Manchester City manager Roberto Mancini declared yesterday that Manchester United remain "five yards" ahead of his own club and nine players better off, as the two sides head into a Community Shield at Wembley tomorrow where possibly their most absorbing struggle for supremacy will get under way.
Mancini, who is impatient to see his board cede more power to him in the transfer market, repeatedly stated that without two or three more players for the new campaign, City can forget the title. "Look at United: they have 29 senior players; we have about 20," he declared.
Mancini was actually exaggerating United's advantage – City in fact have 24 players when those he wants to offload are factored out. But City's struggle to move on the unwelcome members of Mancini's inheritance has left them with a frantic 25 days until the transfer window closes – and other clubs' awareness of their eagerness to get rid means many prospective buyers will bide their time. The manager is also lobbying his board to cast aside doubts and allow him to swap Carlos Tevez for Internazionale's Samuel Eto'o.
Mancini insisted that he was "not frustrated" that Sir Alex Ferguson had been able to spend £50m on three internationals, Phil Jones, Ashley Young and David de Gea, while he has brought in a left-back (the £7m Gaël Clichy) and a £6m unproven central defender (Stefan Savic) as well as £38m Sergio Aguero. But the City manager, who warned back in May that he wanted all the club's transfer business tied up in 40 days, looks the more unsettled of tomorrow's two managers.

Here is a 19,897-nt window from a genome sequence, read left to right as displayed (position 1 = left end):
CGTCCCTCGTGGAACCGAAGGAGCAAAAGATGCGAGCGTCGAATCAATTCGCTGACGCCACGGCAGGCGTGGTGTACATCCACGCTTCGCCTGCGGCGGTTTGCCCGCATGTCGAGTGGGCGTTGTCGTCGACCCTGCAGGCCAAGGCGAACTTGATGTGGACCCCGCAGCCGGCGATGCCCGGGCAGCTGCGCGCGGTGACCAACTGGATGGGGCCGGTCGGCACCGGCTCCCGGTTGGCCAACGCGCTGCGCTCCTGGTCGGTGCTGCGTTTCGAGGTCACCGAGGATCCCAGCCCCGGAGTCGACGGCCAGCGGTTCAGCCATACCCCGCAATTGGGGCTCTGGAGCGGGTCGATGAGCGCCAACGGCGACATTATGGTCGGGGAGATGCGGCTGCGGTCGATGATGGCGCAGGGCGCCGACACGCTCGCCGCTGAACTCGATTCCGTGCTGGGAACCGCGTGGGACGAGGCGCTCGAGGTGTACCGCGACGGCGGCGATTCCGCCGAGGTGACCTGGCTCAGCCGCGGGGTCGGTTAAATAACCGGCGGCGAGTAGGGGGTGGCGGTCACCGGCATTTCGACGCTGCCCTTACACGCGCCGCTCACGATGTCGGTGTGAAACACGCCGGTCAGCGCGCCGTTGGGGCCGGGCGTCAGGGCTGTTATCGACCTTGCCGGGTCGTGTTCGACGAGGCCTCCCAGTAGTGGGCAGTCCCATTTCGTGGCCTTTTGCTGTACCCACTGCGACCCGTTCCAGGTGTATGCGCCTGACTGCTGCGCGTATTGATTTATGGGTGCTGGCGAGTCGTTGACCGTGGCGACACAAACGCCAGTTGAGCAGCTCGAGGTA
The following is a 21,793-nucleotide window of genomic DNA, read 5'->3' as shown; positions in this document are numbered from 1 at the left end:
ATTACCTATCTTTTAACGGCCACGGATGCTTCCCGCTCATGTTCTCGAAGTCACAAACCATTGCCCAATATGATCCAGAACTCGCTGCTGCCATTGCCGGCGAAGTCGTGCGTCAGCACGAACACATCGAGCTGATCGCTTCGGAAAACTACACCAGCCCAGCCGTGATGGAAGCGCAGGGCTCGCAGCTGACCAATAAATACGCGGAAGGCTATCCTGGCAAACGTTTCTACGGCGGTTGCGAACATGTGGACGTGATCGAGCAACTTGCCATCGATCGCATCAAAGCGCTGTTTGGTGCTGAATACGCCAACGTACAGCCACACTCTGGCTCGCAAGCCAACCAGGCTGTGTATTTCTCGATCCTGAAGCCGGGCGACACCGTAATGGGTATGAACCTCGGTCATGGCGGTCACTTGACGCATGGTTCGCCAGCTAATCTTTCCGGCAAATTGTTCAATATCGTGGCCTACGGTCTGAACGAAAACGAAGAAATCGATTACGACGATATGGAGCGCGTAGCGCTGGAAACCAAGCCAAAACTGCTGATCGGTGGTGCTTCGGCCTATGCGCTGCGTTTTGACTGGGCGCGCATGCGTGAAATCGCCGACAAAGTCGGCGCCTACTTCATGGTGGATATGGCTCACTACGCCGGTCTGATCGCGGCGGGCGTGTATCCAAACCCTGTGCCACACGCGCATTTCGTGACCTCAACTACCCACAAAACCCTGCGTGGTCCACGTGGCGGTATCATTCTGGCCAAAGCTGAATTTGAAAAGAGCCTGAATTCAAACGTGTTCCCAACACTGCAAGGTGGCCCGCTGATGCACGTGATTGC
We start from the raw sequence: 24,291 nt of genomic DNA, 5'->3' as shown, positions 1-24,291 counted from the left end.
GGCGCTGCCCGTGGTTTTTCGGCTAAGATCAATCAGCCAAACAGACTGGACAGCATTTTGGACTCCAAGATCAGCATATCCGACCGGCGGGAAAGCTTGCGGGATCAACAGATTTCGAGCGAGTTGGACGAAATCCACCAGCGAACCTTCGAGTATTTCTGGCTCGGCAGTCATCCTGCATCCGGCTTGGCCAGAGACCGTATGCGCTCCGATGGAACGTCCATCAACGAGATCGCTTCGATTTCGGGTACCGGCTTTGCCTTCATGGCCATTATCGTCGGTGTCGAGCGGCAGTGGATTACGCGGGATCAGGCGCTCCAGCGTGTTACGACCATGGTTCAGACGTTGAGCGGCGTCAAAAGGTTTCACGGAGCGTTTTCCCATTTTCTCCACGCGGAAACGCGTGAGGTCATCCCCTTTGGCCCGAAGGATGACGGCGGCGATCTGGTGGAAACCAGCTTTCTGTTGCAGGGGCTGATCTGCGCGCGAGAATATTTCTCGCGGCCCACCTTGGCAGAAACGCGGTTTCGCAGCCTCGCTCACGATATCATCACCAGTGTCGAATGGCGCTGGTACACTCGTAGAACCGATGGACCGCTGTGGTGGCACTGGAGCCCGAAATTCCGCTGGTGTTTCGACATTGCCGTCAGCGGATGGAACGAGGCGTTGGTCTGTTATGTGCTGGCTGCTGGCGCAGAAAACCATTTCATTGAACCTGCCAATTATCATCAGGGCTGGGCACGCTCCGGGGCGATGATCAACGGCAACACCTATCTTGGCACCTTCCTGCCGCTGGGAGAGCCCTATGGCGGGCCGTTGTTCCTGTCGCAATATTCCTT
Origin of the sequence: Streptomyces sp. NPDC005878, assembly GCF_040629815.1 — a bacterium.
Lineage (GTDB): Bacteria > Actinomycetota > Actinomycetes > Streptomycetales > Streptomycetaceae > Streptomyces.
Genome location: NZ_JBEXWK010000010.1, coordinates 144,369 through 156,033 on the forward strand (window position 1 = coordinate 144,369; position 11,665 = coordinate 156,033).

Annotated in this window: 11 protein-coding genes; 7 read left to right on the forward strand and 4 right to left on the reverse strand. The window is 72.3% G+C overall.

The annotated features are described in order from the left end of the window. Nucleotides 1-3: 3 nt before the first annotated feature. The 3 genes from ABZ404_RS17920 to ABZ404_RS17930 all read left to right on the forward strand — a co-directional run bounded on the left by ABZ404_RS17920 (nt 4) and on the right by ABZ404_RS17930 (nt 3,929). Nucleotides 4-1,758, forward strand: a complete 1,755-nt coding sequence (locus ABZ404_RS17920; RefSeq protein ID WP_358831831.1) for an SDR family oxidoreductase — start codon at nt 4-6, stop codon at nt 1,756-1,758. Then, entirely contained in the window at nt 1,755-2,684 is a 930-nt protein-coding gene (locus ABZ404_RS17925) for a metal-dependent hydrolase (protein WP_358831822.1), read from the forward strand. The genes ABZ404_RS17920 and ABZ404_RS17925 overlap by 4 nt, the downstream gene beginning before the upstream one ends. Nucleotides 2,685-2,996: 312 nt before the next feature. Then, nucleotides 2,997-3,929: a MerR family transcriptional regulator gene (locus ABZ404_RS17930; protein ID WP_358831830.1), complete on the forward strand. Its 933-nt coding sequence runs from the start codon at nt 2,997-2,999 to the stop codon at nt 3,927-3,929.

United, with Danny Welbeck displaying a threat on tour which makes him as good as a new signing, certainly appear like the reshaped club, heading towards the new campaign. "At the moment they are on the top because they're a strong team," Mancini said. "They won the last Premier League and bought four or five good players. And at the moment they are over us. We are very close but United have maybe five yards more than us."